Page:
The Practice and Legality of Rendition


“Rendition” is the United States’ policy of sending terrorism suspects to be interrogated in Middle Eastern countries that practice torture.

This Article introduces the subject by describing a complaint filed in a lawsuit by Canadian citizen Maher Arar. The United States sent Arar from John F. Kennedy airport to Syria, where he was tortured and was held in a grave-sized cell for nearly a year. Arar alleges that his transfer violated the Convention Against Torture and Other Cruel, Inhuman or Degrading Treatment or Punishment (“CAT”).

Arar’s lawsuit may be dismissed before the court reaches the substance of his claims. But much of the evidence needed to evaluate his charges is already a matter of public record. This Article attempts to compile that evidence, which has been reported in hundreds of different sources, into single coherent account for the first time.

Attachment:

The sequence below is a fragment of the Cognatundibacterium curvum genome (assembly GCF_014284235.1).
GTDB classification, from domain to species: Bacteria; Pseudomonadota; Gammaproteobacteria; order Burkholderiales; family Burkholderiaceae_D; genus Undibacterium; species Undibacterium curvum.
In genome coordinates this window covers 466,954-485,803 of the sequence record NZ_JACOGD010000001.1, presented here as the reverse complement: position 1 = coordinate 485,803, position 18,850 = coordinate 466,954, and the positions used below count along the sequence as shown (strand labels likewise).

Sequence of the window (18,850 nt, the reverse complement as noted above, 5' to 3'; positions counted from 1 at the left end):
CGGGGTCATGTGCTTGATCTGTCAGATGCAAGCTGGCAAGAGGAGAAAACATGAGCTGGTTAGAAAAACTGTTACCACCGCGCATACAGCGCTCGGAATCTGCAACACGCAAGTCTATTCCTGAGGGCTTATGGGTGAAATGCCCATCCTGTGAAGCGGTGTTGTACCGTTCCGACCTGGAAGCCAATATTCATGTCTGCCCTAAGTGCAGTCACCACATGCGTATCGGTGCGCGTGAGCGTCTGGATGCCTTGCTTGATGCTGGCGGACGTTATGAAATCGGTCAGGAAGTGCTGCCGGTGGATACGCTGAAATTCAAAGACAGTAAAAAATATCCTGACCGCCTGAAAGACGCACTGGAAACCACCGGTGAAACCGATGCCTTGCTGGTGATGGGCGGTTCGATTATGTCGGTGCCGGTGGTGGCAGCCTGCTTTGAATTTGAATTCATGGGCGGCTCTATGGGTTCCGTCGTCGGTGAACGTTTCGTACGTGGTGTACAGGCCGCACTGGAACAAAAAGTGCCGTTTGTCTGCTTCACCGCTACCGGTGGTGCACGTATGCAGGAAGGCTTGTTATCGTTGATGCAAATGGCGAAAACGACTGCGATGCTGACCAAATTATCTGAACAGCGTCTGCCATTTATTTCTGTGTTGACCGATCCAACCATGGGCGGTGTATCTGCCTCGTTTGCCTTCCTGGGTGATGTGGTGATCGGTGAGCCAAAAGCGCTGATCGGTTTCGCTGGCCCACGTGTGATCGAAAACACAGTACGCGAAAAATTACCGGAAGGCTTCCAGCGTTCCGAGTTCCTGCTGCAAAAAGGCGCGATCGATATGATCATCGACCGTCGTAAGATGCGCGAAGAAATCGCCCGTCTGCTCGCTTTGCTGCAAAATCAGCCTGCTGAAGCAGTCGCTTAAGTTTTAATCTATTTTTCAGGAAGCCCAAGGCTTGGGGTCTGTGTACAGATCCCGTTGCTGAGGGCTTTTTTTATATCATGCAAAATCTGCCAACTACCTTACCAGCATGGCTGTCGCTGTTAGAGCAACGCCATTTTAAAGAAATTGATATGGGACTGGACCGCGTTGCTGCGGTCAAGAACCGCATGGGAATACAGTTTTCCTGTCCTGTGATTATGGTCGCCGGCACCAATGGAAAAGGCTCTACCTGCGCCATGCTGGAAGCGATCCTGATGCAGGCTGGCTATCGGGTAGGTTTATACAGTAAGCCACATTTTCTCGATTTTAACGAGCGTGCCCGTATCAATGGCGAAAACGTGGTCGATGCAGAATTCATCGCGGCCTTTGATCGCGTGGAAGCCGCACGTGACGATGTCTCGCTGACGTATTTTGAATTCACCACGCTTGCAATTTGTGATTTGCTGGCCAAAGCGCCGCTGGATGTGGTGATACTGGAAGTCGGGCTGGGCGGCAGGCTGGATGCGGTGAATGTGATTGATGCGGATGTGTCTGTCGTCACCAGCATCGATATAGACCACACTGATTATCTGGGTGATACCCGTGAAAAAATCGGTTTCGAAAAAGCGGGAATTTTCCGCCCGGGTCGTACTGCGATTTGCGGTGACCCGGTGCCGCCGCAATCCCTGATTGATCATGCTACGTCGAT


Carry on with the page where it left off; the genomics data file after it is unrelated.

This factual information, important in its own right, is also crucial in addressing the Bush administration’s most common defense of rendition: the argument that before every rendition it obtains diplomatic assurances that a suspect will not be tortured, and these are enough to reduce the odds of torture to under 50 percent and comply with Article 3 of the CAT.

Article 3 requires the administration to consider all evidence relevant to the danger of torture before transferring a prisoner. A thorough review of this evidence demonstrates that the odds of torture after a rendition are far greater than fifty percent, and diplomatic assurances do virtually nothing to reduce those odds.


Human Rights Law | Immigration Law | International Law

Date of this Version

October 2005